Brooding is the first of several crucial practices in poultry farming. This is because it determines what a farmer will get at the end. Therefore, this must be managed perfectly.
There are two methods of brooding chicks; spot brooding and whole-house brooding.
With spot brooding (canopy or radiant heaters, pots, etc), the heat source is local, so the chicks can move away to cooler areas and thus select for themselves a preferred temperature.
For whole-house brooding, the heat source is larger and more widely spread, so the chicks are less able to move to select a preferred temperature.
Whole-house brooding refers to situations where the whole house or a defined part of the house is heated by a direct or indirect heat source.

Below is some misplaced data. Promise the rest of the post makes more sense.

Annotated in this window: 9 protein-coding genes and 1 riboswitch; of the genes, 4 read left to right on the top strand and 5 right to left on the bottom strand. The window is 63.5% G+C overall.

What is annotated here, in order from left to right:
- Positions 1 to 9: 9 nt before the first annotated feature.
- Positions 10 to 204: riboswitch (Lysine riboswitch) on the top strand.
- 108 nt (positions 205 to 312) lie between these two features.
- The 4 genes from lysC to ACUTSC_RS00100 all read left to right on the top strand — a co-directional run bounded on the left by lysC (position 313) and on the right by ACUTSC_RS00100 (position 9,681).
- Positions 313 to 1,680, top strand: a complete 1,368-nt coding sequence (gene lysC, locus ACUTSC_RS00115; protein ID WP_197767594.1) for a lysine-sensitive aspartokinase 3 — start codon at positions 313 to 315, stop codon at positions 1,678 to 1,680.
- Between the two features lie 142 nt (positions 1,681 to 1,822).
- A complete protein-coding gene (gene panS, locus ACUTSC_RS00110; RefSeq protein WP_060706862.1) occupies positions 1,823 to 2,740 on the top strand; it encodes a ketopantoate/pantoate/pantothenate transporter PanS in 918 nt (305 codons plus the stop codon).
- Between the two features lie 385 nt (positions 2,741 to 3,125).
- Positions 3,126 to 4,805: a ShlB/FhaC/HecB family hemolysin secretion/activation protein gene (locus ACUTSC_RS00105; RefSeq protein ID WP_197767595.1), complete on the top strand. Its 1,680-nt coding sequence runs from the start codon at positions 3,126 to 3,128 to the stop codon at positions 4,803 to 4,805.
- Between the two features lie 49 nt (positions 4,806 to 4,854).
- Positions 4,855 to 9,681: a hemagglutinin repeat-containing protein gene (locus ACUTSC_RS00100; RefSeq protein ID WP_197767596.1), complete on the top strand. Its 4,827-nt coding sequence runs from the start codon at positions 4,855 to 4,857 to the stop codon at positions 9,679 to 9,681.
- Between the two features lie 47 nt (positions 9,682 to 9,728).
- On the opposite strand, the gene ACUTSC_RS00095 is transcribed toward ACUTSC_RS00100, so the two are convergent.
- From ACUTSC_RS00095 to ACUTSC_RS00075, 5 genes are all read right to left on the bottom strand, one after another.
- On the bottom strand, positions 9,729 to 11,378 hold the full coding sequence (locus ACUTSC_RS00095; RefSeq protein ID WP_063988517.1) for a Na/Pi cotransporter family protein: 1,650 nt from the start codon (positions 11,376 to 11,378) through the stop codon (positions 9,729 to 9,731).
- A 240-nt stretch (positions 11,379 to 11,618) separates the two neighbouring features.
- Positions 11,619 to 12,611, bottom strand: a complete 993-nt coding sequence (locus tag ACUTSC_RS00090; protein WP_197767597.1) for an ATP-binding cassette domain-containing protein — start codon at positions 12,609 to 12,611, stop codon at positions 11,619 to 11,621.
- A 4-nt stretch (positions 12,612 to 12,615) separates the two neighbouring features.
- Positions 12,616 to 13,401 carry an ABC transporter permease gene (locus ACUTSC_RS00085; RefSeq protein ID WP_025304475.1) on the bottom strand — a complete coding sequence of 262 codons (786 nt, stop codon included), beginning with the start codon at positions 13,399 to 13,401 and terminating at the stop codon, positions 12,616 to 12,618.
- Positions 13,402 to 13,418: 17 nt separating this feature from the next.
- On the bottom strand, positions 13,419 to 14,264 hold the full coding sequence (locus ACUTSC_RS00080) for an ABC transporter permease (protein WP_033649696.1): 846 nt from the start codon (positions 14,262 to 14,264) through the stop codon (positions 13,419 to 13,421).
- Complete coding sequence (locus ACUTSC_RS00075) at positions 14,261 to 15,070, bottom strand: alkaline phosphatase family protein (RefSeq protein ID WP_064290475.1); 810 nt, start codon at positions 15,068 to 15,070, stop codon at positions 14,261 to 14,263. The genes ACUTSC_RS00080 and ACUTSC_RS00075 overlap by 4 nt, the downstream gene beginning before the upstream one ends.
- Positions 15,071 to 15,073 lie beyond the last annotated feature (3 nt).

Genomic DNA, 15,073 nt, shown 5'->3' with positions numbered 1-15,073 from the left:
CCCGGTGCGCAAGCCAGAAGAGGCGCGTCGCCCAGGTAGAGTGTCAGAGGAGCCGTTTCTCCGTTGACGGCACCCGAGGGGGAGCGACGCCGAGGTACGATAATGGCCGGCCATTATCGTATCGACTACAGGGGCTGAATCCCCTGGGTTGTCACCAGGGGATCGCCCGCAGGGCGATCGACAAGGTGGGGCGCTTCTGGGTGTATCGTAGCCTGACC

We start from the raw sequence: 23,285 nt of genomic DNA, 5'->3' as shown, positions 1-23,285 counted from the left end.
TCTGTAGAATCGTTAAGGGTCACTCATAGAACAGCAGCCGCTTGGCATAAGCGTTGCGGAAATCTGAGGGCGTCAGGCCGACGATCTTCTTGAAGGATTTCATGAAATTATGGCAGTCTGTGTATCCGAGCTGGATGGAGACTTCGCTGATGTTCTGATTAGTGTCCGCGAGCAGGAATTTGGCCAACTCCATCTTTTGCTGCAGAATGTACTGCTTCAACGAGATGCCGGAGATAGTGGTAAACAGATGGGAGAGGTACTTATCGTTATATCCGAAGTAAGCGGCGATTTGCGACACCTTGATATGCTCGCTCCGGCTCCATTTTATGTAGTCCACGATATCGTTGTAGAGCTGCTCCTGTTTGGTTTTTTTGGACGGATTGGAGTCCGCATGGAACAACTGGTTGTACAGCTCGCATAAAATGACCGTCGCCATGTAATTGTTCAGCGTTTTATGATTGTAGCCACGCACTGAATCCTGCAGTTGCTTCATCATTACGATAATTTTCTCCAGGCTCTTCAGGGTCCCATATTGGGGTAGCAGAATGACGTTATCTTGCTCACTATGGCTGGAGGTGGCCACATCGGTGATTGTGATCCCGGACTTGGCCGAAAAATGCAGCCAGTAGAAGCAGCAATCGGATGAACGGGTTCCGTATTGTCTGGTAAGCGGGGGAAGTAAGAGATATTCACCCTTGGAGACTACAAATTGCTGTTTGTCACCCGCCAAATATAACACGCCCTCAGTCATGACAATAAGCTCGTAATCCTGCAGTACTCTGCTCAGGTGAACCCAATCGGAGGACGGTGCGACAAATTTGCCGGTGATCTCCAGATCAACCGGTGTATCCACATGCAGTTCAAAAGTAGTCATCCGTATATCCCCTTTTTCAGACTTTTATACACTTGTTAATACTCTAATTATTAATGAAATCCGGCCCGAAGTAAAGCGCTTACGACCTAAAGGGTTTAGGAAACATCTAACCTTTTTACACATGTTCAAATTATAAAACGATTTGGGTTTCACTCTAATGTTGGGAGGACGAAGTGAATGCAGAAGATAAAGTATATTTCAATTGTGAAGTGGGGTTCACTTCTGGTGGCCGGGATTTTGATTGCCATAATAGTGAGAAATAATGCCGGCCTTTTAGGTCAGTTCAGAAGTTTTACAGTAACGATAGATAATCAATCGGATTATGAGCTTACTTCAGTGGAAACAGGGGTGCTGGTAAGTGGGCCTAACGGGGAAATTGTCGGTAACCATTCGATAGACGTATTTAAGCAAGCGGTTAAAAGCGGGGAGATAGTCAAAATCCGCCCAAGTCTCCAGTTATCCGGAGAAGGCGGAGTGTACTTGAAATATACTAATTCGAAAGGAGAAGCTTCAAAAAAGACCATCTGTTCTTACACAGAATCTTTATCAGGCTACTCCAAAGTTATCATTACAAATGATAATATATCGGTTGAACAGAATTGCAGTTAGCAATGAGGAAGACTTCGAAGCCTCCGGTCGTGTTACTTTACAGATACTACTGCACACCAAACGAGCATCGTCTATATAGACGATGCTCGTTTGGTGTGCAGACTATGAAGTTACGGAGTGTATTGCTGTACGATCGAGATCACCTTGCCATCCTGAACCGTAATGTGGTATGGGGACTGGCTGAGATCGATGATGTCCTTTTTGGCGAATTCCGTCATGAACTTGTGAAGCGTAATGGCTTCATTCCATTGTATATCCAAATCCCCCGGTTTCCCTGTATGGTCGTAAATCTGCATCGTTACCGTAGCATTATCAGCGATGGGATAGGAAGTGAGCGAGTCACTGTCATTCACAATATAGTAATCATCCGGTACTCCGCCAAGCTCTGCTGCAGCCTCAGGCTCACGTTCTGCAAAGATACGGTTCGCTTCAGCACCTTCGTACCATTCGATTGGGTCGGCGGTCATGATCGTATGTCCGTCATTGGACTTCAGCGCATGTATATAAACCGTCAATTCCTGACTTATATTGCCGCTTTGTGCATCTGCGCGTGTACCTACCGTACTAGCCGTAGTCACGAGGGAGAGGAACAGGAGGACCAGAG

The aim is to achieve uniform temperature throughout the house or air space.
For the first seven days, provide 23 hours of full light intensity and one hour of darkness to help the chicks adapt to the new environment and encourage feed and water intake.
Light can be got from electric or solar bulbs and lanterns. If a brooding ring is used to control chick movement, the area contained by the brooding ring should be gradually expanded from three days and the rings removed completely by 5-7 days of age.